As I've made clear in other pieces and commentaries, I'm a fan of short-line railroad operator Genesee & Wyoming
The fourth quarter was another solid report for Genesee. Revenue was up 30% in North America and 15% in Australia. Growth came on the heels of higher shipments of the company's bread-and-butter products -- commodities such as metal, coal, paper, and grain. Genesee, just like larger Canadian operatorCanadian National
While higher diesel fuel costs and driver shortages in Australia pressured margins, the company still posted roughly 25% growth in net income, excluding certain charges. Free cash flow generation was also strong for the year, as it grew to almost $27 million in 2004 (vs. $26 million in 2003).
It should be noted that the company calculated its free cash flow in a slightly different way than I did, so its reported results will differ from my calculations. Namely, for 2004, Genesee included about $5.8 million in cash received from unconsolidated international affiliates, while I stuck with the more basic "operating cash flow minus net capital expenditures" formula.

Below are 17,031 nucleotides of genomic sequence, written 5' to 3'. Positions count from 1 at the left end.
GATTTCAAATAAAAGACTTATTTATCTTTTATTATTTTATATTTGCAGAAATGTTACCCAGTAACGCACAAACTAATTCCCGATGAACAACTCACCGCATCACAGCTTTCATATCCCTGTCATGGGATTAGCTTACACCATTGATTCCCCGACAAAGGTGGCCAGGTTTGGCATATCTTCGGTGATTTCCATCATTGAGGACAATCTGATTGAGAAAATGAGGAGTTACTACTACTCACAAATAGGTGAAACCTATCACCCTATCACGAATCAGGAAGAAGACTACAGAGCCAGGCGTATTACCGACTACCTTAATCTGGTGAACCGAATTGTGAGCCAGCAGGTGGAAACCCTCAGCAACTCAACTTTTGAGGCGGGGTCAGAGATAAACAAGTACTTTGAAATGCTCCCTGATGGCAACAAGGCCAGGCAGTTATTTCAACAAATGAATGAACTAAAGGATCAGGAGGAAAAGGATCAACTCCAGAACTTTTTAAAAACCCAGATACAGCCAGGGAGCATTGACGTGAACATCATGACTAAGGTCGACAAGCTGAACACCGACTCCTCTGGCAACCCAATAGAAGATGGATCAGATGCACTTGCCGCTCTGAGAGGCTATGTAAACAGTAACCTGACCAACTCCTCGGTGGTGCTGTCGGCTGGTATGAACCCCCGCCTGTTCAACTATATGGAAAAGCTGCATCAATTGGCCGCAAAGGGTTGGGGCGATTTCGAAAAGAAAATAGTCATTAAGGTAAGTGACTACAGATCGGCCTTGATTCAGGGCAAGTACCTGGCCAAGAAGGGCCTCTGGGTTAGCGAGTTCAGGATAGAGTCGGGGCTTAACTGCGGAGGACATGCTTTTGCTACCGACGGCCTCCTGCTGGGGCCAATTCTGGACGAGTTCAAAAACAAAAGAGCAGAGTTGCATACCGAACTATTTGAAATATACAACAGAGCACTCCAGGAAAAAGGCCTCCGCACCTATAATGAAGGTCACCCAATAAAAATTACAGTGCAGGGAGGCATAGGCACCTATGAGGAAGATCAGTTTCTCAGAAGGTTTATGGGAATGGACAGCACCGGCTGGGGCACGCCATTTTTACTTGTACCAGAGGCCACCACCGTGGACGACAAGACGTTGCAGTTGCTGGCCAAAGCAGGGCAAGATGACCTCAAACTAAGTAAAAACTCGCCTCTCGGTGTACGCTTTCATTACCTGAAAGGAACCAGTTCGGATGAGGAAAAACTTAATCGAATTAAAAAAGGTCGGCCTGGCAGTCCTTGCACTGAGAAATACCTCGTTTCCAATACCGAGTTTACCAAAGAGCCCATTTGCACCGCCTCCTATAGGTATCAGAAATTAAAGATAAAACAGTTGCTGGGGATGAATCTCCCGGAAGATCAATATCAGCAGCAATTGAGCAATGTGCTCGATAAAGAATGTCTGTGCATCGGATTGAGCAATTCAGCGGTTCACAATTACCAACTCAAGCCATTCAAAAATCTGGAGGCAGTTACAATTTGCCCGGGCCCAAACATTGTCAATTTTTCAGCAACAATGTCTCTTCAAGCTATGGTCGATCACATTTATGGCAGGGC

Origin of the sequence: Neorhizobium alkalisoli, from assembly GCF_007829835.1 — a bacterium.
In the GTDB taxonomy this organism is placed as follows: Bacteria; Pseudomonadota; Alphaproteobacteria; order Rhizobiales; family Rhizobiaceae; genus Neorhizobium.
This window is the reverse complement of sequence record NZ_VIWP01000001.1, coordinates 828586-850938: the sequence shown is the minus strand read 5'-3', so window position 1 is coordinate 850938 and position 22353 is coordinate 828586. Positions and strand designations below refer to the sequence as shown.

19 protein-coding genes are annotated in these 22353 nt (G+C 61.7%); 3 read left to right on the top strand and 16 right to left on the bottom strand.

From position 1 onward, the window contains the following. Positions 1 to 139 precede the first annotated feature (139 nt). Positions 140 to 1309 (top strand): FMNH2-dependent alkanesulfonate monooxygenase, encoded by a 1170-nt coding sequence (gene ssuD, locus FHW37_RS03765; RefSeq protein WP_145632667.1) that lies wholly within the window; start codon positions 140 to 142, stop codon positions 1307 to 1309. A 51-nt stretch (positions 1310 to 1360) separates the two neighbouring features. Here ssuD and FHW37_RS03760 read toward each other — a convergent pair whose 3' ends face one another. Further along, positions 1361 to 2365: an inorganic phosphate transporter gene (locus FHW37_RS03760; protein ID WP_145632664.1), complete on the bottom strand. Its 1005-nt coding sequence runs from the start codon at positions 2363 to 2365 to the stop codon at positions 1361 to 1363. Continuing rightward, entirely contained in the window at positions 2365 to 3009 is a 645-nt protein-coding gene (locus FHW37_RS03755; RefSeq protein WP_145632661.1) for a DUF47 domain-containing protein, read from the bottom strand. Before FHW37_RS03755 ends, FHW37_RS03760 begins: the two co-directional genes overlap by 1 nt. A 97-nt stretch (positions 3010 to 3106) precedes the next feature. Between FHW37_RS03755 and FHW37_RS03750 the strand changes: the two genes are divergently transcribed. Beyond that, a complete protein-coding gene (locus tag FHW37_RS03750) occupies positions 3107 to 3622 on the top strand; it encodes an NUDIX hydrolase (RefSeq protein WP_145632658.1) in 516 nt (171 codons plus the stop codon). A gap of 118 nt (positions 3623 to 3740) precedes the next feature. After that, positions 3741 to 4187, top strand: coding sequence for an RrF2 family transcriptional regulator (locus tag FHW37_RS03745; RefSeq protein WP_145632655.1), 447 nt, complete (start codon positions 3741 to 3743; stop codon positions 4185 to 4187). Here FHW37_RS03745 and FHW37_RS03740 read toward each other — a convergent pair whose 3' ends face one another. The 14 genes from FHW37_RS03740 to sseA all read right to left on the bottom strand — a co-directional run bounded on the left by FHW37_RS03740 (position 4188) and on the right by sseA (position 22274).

Although the company's guidance for 2005 was a little weak, management indicated several times on the conference call that it was being conservative with its projections. For instance, although carload shipments for commodities have remained strong so far in the first quarter, Genesee is assuming essentially flat same-rail growth for the year.
Moreover, pricing assumptions seem conservative, and the company remains unhedged with respect to diesel fuel. Consequently, any meaningful declines from Genesee's forecast of about $1.55 a gallon in diesel costs will flow into higher operating profits.
The company also remains optimistic regarding the possibility of making additional acquisitions of small North American rail lines. While Genesee frequently encounters price competition on acquisitions -- most notably from short-line operator Railamerica
Despite stronger operating margins and a better return on equity, Genesee shares trade at a discount to the railroad group. With a long record of solid growth and profitability, this company is clearly one of the better options in the transportation sector.
Fool contributor Stephen Simpson, CFA, has no ownership interest in any stocks mentioned.